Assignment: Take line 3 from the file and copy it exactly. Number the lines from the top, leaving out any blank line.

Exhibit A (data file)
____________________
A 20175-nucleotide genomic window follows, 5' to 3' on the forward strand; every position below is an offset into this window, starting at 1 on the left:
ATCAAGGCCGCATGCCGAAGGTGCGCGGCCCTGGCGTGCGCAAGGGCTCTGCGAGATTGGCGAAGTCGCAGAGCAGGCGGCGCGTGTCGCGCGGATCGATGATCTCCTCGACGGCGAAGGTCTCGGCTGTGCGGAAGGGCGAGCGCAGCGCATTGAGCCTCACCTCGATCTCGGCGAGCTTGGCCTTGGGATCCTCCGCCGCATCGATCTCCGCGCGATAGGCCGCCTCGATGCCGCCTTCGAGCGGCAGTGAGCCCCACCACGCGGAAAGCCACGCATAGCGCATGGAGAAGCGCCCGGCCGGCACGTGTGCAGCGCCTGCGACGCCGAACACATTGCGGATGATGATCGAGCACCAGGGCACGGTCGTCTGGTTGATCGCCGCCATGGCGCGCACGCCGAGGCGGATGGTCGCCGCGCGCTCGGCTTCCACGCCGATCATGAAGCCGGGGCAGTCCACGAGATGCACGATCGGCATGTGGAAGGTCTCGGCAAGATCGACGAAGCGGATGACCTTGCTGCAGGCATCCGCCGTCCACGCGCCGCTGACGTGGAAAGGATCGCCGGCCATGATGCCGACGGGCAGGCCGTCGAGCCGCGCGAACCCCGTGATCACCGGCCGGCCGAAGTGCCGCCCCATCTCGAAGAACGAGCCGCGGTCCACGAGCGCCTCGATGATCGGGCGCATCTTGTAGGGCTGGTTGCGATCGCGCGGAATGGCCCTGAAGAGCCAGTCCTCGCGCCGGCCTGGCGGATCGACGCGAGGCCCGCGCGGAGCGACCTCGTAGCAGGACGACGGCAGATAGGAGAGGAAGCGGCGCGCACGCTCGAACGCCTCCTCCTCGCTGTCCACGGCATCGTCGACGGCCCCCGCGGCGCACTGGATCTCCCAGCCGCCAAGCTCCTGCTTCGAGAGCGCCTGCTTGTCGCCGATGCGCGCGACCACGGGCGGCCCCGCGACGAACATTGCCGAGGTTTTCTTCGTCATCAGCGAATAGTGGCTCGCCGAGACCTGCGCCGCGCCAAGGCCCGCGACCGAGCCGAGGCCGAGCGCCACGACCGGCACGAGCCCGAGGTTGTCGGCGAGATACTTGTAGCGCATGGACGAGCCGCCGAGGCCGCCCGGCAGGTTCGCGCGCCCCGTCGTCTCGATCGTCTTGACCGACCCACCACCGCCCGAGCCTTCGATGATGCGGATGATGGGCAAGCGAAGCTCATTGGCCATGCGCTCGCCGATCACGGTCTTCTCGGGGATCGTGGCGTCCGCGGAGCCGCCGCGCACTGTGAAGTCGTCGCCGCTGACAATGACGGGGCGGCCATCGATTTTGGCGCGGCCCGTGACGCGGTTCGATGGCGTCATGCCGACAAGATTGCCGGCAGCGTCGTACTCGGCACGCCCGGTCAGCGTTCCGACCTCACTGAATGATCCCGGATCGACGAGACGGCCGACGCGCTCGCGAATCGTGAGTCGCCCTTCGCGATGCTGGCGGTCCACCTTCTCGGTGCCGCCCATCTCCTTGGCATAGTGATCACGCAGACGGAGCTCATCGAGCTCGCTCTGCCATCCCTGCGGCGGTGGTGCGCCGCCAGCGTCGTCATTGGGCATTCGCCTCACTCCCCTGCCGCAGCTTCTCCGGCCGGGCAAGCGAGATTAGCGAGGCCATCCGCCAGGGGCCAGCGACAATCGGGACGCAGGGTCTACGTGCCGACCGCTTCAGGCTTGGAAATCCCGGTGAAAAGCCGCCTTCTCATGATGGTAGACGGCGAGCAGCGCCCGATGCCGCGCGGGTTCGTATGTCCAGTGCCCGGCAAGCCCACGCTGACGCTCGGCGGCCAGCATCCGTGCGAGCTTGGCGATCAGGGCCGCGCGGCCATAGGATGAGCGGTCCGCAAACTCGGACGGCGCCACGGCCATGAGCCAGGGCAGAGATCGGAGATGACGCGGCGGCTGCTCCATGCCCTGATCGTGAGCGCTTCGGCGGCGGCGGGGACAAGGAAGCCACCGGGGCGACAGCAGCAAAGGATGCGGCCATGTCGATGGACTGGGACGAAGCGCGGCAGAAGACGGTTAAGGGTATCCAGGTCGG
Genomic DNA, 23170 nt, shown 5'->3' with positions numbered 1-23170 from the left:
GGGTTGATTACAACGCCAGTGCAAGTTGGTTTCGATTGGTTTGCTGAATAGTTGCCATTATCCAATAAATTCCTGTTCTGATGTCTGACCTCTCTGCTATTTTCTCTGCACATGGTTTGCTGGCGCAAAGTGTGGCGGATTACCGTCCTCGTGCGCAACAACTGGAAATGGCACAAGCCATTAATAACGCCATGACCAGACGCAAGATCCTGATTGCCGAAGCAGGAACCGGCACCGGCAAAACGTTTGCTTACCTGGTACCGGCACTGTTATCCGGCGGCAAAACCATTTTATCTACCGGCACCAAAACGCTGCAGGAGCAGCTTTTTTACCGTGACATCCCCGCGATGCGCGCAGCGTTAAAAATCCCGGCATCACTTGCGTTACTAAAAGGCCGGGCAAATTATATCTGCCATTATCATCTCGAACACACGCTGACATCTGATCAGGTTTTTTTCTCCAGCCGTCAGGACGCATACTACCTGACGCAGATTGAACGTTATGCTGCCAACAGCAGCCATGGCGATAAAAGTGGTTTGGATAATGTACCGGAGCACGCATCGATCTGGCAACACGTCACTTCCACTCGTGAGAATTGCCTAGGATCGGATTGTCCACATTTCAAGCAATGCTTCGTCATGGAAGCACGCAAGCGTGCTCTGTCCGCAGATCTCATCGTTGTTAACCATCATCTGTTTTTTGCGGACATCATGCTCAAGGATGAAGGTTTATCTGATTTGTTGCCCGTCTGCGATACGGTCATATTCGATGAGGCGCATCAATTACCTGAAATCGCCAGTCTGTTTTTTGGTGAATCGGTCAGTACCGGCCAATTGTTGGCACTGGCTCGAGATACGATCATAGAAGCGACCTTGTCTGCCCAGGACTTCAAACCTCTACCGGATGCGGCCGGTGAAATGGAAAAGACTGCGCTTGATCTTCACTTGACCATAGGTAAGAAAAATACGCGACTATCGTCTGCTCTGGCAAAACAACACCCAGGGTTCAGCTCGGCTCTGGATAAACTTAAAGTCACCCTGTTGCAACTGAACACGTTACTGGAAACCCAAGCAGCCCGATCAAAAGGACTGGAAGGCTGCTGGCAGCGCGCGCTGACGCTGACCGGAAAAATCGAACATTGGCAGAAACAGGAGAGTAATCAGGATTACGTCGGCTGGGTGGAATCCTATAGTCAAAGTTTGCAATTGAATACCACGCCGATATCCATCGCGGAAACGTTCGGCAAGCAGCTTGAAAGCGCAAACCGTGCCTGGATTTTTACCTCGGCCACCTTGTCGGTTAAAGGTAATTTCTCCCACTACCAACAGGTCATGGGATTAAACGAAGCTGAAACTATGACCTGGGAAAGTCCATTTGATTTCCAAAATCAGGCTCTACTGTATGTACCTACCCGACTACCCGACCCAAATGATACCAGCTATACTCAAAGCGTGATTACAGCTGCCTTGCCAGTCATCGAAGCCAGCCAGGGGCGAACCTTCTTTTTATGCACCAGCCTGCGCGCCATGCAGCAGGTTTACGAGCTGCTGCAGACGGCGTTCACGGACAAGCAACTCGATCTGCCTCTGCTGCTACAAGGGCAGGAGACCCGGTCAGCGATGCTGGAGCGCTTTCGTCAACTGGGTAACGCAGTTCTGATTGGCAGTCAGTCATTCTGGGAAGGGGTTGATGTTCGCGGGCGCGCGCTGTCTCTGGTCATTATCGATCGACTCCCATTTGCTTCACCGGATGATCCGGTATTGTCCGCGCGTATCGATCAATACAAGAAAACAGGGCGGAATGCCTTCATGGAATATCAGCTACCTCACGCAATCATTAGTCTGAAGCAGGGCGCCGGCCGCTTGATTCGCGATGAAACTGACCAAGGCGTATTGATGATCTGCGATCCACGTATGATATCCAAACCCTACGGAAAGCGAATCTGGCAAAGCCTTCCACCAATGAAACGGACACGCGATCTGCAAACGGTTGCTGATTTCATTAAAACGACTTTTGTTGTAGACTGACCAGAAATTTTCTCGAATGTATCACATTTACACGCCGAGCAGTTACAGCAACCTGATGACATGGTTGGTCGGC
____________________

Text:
Genomic DNA, 23170 nt, shown 5'->3' with positions numbered 1-23170 from the left: